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September 16, 2022  //       //  Opinion

Marcomms Majesty

“The true measure of all our actions is how long the good in them lasts” – H.M. Queen Elizabeth II

Whatever your views may be about the British Monarchy, the fact is our late Queen’s reign, which spanned a staggering 70 years, was quite simply a masterclass in communications. It is widely known our former sovereign was educated from a very young age in the affairs of state. This incredibly wide range of subjects included everything from plumbing the depths of our unique constitution, to language, culture, history, etiquette, and a myriad of other traditional academic pursuits. 

As with many of us in the marcomms sector, the Queen likely learned many of her soft skills on the job. The art of communication, presentation, stakeholder engagement and the development of her own personal brand of sovereign are qualities Her Majesty refined over decades during an extraordinary lifetime of service.

Her role as Communicator-in-Chief can be bucketed a few key overlapping elements: The Queen was an important part of our national identity and a symbol of unity, an international celebrity with her own personal brand, and perhaps most importantly in stakeholder engagement as a diplomat.

In each of these key tasks, HM demonstrated her talent as a communicator. In 10 decades, she met literally everyone from popes and presidents to prime ministers and has been to almost every corner of the globe. Having lived through so many prolific events in global history, her wisdom and longevity gave her a unique perspective almost unmatched by others. In the same way as communicators/marketeers rely on evidence and data to make informed decisions and advise, so it was the same for The Queen. Churchill is said to have once told her, “The further back you look, the further forward you can see.” The Queen certainly did her homework and was adept at handling the global media having watched it evolve from print press to the digital 24/7 environment we live in today. It is difficult to count the moments where she made a reputational gaff in all those years on the throne.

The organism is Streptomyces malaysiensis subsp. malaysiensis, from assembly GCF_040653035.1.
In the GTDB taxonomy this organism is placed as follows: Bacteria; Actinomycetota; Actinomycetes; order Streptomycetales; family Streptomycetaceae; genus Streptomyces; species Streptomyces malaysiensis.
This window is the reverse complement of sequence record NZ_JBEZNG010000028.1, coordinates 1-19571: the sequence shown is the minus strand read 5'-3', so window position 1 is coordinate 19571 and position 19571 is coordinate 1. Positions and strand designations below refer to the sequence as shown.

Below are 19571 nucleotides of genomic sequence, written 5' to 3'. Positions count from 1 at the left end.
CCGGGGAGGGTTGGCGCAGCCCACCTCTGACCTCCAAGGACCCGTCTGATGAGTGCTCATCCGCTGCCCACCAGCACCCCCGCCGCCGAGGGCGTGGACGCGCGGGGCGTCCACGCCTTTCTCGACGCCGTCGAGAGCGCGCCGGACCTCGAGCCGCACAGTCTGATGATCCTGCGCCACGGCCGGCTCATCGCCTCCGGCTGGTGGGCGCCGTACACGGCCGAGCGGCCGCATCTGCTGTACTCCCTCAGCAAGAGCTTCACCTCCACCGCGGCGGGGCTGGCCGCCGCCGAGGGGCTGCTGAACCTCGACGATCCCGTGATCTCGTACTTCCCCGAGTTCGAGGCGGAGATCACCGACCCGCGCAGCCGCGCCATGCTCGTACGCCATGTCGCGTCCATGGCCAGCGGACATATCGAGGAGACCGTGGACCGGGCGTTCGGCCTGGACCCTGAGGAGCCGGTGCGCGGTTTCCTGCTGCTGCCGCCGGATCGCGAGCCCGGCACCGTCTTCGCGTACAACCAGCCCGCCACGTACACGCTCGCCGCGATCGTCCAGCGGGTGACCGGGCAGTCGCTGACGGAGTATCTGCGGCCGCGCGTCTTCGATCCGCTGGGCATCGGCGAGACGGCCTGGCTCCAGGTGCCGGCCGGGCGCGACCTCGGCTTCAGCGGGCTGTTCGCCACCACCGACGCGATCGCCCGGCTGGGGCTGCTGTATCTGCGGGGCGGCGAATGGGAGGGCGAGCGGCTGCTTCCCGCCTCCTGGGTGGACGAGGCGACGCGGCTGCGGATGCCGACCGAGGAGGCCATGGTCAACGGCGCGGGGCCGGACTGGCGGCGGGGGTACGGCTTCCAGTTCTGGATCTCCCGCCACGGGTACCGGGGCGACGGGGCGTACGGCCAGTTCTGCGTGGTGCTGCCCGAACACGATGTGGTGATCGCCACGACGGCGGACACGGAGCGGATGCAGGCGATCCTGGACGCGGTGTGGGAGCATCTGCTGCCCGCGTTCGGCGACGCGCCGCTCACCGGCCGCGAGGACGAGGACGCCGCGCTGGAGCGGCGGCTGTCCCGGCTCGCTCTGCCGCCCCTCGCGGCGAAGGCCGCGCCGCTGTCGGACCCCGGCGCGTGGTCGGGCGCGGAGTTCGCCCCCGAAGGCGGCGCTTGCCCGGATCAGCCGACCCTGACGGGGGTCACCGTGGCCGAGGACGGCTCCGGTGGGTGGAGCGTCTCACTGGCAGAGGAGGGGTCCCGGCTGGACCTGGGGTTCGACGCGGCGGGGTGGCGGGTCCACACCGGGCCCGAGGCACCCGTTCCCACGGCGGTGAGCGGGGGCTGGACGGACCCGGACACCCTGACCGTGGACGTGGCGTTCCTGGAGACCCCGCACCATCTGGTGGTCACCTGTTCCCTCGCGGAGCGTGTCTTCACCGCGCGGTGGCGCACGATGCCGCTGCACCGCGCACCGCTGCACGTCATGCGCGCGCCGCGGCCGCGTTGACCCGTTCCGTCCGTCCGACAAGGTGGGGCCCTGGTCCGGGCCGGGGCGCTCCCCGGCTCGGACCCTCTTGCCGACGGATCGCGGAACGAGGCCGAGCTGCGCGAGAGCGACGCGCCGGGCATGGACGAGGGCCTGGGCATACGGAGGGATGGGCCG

Hers was a cautious approach and so her reign is only lightly peppered with direct media output, such as interviews, documentary filming, stunts and skits. In addition to the strange balance of distance and overwhelming media attention the Royal Family is given, it’s a vintage method of celebrity management to be more sparing, the more famous the individual, and The Queen was a great example of this. Who could forget the brilliant London 2012 skit with Daniel Craig as Bond, the mic-drop with Prince Harry for the Invictus Games or the tearjerker with Paddington Bear for her Platinum Jubilee. Cleverly placed opportunities to remind the world of her humanity and her own personal brand of sovereign, which while often stoic and serious, had a quintessentially British cheekiness and sense of self-awareness. She once said, “Let us not take ourselves too seriously. None of us has a monopoly on wisdom.”

The Queen’s presence and her understanding of empathy aided in the crafting of her role as a symbol of unity, particularly in times of great tragedy. Her address to the nation during the COVID-19 crisis, meeting the local community impacted by the Grenfell fire, her address at the beginning of the first Gulf War as well as countless other moments in our national story are all examples of how the Queen maintained visibility often in person (sometimes while others did not) when the country needed it most. Her tone, words, body language, timing, gestures and actions all honed over many years of service are exceptional examples of how we as consultants train clients to engage their stakeholders.

It was Her Majesty’s quiet hand in diplomacy that is sometimes most overlooked. It is true the Monarchy must remain “above” politics, but there is still a delicate and important role for our sovereign to play in statecraft. In her role as head of the Commonwealth, the Queen played a crucial political role in evolving the relationship between the UK and the other members from one of old colonialism to a more collaborative partnership. 

For many, the most poignant moment in her diplomatic career was her visit to Belfast for the Diamond Jubilee, where she made history after that now famous handshake with the late Martin McGuinness, then Deputy First Minister of Northern Ireland. 

There aren’t many 70-year marcomms campaigns, but somehow through delicate, considered and visible work, Queen Elizabeth became a brilliant example of presence, symbolism and unity and gave us all a masterclass in communications.

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